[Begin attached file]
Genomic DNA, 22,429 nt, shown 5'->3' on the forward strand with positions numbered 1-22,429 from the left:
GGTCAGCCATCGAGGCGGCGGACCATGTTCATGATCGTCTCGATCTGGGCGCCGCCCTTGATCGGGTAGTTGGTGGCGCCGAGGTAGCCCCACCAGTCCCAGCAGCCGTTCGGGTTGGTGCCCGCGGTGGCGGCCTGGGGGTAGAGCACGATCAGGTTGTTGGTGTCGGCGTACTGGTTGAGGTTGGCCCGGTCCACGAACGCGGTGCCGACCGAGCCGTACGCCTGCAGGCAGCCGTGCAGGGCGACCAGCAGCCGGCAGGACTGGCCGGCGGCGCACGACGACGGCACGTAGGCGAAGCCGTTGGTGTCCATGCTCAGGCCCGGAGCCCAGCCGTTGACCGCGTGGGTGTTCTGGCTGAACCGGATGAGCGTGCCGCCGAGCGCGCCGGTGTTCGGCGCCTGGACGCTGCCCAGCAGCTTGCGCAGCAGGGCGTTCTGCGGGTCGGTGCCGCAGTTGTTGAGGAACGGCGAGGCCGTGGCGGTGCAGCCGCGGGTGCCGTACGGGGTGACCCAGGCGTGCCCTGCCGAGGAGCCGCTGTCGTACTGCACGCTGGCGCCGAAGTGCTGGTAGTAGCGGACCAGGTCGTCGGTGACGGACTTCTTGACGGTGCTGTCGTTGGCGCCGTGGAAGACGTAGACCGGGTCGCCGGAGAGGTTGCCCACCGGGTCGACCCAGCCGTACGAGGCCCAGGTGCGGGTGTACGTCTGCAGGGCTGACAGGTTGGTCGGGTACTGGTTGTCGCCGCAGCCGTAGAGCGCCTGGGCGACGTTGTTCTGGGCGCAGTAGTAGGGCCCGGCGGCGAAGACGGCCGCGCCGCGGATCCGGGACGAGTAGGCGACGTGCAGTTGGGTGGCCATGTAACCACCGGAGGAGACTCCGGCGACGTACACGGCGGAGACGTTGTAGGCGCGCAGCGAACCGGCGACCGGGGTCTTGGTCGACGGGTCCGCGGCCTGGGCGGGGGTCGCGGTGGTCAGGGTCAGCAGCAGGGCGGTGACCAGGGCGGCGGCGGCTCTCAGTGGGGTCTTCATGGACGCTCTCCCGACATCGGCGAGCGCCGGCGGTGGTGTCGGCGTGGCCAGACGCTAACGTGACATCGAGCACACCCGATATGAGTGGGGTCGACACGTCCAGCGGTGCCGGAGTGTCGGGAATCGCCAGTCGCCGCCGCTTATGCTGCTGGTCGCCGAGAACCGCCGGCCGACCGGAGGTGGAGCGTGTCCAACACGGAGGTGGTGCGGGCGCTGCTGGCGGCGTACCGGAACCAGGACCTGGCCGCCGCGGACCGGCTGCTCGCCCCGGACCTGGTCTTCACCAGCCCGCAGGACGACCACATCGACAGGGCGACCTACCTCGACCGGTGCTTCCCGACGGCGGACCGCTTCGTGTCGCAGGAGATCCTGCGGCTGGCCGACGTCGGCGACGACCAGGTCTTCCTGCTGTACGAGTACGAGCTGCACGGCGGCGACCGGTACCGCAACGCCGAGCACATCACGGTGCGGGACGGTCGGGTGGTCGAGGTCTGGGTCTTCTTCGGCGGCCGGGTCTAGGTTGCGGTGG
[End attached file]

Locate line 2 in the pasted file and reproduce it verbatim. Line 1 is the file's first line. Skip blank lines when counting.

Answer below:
GGTCAGCCATCGAGGCGGCGGACCATGTTCATGATCGTCTCGATCTGGGCGCCGCCCTTGATCGGGTAGTTGGTGGCGCCGAGGTAGCCCCACCAGTCCCAGCAGCCGTTCGGGTTGGTGCCCGCGGTGGCGGCCTGGGGGTAGAGCACGATCAGGTTGTTGGTGTCGGCGTACTGGTTGAGGTTGGCCCGGTCCACGAACGCGGTGCCGACCGAGCCGTACGCCTGCAGGCAGCCGTGCAGGGCGACCAGCAGCCGGCAGGACTGGCCGGCGGCGCACGACGACGGCACGTAGGCGAAGCCGTTGGTGTCCATGCTCAGGCCCGGAGCCCAGCCGTTGACCGCGTGGGTGTTCTGGCTGAACCGGATGAGCGTGCCGCCGAGCGCGCCGGTGTTCGGCGCCTGGACGCTGCCCAGCAGCTTGCGCAGCAGGGCGTTCTGCGGGTCGGTGCCGCAGTTGTTGAGGAACGGCGAGGCCGTGGCGGTGCAGCCGCGGGTGCCGTACGGGGTGACCCAGGCGTGCCCTGCCGAGGAGCCGCTGTCGTACTGCACGCTGGCGCCGAAGTGCTGGTAGTAGCGGACCAGGTCGTCGGTGACGGACTTCTTGACGGTGCTGTCGTTGGCGCCGTGGAAGACGTAGACCGGGTCGCCGGAGAGGTTGCCCACCGGGTCGACCCAGCCGTACGAGGCCCAGGTGCGGGTGTACGTCTGCAGGGCTGACAGGTTGGTCGGGTACTGGTTGTCGCCGCAGCCGTAGAGCGCCTGGGCGACGTTGTTCTGGGCGCAGTAGTAGGGCCCGGCGGCGAAGACGGCCGCGCCGCGGATCCGGGACGAGTAGGCGACGTGCAGTTGGGTGGCCATGTAACCACCGGAGGAGACTCCGGCGACGTACACGGCGGAGACGTTGTAGGCGCGCAGCGAACCGGCGACCGGGGTCTTGGTCGACGGGTCCGCGGCCTGGGCGGGGGTCGCGGTGGTCAGGGTCAGCAGCAGGGCGGTGACCAGGGCGGCGGCGGCTCTCAGTGGGGTCTTCATGGACGCTCTCCCGACATCGGCGAGCGCCGGCGGTGGTGTCGGCGTGGCCAGACGCTAACGTGACATCGAGCACACCCGATATGAGTGGGGTCGACACGTCCAGCGGTGCCGGAGTGTCGGGAATCGCCAGTCGCCGCCGCTTATGCTGCTGGTCGCCGAGAACCGCCGGCCGACCGGAGGTGGAGCGTGTCCAACACGGAGGTGGTGCGGGCGCTGCTGGCGGCGTACCGGAACCAGGACCTGGCCGCCGCGGACCGGCTGCTCGCCCCGGACCTGGTCTTCACCAGCCCGCAGGACGACCACATCGACAGGGCGACCTACCTCGACCGGTGCTTCCCGACGGCGGACCGCTTCGTGTCGCAGGAGATCCTGCGGCTGGCCGACGTCGGCGACGACCAGGTCTTCCTGCTGTACGAGTACGAGCTGCACGGCGGCGACCGGTACCGCAACGCCGAGCACATCACGGTGCGGGACGGTCGGGTGGTCGAGGTCTGGGTCTTCTTCGGCGGCCGGGTCTAGGTTGCGGTGG